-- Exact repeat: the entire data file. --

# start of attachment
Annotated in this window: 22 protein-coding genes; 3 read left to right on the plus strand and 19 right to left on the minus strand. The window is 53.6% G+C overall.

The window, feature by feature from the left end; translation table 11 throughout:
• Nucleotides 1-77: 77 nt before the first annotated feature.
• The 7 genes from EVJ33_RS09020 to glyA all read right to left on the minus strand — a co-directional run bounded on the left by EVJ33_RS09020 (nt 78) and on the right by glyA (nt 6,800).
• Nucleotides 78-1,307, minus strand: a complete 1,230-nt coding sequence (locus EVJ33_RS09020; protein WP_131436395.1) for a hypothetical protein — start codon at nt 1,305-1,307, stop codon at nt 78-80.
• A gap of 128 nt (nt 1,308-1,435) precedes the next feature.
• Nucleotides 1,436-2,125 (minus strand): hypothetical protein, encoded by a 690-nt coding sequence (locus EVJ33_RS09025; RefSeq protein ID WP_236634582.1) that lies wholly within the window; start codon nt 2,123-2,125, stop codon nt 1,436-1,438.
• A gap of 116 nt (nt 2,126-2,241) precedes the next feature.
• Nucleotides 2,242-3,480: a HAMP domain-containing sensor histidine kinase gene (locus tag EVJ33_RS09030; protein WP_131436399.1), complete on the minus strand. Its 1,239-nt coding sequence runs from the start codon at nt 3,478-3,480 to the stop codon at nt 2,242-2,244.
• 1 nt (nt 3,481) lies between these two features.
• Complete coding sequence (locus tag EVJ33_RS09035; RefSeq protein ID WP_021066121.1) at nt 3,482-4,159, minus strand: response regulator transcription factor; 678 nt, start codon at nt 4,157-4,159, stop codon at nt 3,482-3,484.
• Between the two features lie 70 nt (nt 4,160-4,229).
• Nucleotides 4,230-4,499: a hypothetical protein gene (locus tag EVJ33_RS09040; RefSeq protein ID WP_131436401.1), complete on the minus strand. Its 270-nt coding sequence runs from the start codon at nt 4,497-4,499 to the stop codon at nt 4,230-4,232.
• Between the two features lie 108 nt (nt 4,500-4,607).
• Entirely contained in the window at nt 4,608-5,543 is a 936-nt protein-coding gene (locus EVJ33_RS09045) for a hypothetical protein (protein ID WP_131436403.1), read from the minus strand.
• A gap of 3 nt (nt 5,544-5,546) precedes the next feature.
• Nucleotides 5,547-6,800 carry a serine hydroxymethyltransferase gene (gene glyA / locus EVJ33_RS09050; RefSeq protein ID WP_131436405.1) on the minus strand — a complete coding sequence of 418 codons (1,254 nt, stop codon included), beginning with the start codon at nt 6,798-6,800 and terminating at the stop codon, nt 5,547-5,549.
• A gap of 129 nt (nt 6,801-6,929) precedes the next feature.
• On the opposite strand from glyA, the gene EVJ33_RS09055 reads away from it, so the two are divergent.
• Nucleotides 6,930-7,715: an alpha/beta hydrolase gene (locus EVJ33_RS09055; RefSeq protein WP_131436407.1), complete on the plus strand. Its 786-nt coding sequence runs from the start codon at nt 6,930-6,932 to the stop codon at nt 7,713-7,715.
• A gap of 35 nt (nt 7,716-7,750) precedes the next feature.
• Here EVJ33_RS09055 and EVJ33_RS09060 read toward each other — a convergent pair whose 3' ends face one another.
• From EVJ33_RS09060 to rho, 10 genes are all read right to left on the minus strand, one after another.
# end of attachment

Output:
Annotated in this window: 22 protein-coding genes; 3 read left to right on the plus strand and 19 right to left on the minus strand. The window is 53.6% G+C overall.

The window, feature by feature from the left end; translation table 11 throughout:
• Nucleotides 1-77: 77 nt before the first annotated feature.
• The 7 genes from EVJ33_RS09020 to glyA all read right to left on the minus strand — a co-directional run bounded on the left by EVJ33_RS09020 (nt 78) and on the right by glyA (nt 6,800).
• Nucleotides 78-1,307, minus strand: a complete 1,230-nt coding sequence (locus EVJ33_RS09020; protein WP_131436395.1) for a hypothetical protein — start codon at nt 1,305-1,307, stop codon at nt 78-80.
• A gap of 128 nt (nt 1,308-1,435) precedes the next feature.
• Nucleotides 1,436-2,125 (minus strand): hypothetical protein, encoded by a 690-nt coding sequence (locus EVJ33_RS09025; RefSeq protein ID WP_236634582.1) that lies wholly within the window; start codon nt 2,123-2,125, stop codon nt 1,436-1,438.
• A gap of 116 nt (nt 2,126-2,241) precedes the next feature.
• Nucleotides 2,242-3,480: a HAMP domain-containing sensor histidine kinase gene (locus tag EVJ33_RS09030; protein WP_131436399.1), complete on the minus strand. Its 1,239-nt coding sequence runs from the start codon at nt 3,478-3,480 to the stop codon at nt 2,242-2,244.
• 1 nt (nt 3,481) lies between these two features.
• Complete coding sequence (locus tag EVJ33_RS09035; RefSeq protein ID WP_021066121.1) at nt 3,482-4,159, minus strand: response regulator transcription factor; 678 nt, start codon at nt 4,157-4,159, stop codon at nt 3,482-3,484.
• Between the two features lie 70 nt (nt 4,160-4,229).
• Nucleotides 4,230-4,499: a hypothetical protein gene (locus tag EVJ33_RS09040; RefSeq protein ID WP_131436401.1), complete on the minus strand. Its 270-nt coding sequence runs from the start codon at nt 4,497-4,499 to the stop codon at nt 4,230-4,232.
• Between the two features lie 108 nt (nt 4,500-4,607).
• Entirely contained in the window at nt 4,608-5,543 is a 936-nt protein-coding gene (locus EVJ33_RS09045) for a hypothetical protein (protein ID WP_131436403.1), read from the minus strand.
• A gap of 3 nt (nt 5,544-5,546) precedes the next feature.
• Nucleotides 5,547-6,800 carry a serine hydroxymethyltransferase gene (gene glyA / locus EVJ33_RS09050; RefSeq protein ID WP_131436405.1) on the minus strand — a complete coding sequence of 418 codons (1,254 nt, stop codon included), beginning with the start codon at nt 6,798-6,800 and terminating at the stop codon, nt 5,547-5,549.
• A gap of 129 nt (nt 6,801-6,929) precedes the next feature.
• On the opposite strand from glyA, the gene EVJ33_RS09055 reads away from it, so the two are divergent.
• Nucleotides 6,930-7,715: an alpha/beta hydrolase gene (locus EVJ33_RS09055; RefSeq protein WP_131436407.1), complete on the plus strand. Its 786-nt coding sequence runs from the start codon at nt 6,930-6,932 to the stop codon at nt 7,713-7,715.
• A gap of 35 nt (nt 7,716-7,750) precedes the next feature.
• Here EVJ33_RS09055 and EVJ33_RS09060 read toward each other — a convergent pair whose 3' ends face one another.
• From EVJ33_RS09060 to rho, 10 genes are all read right to left on the minus strand, one after another.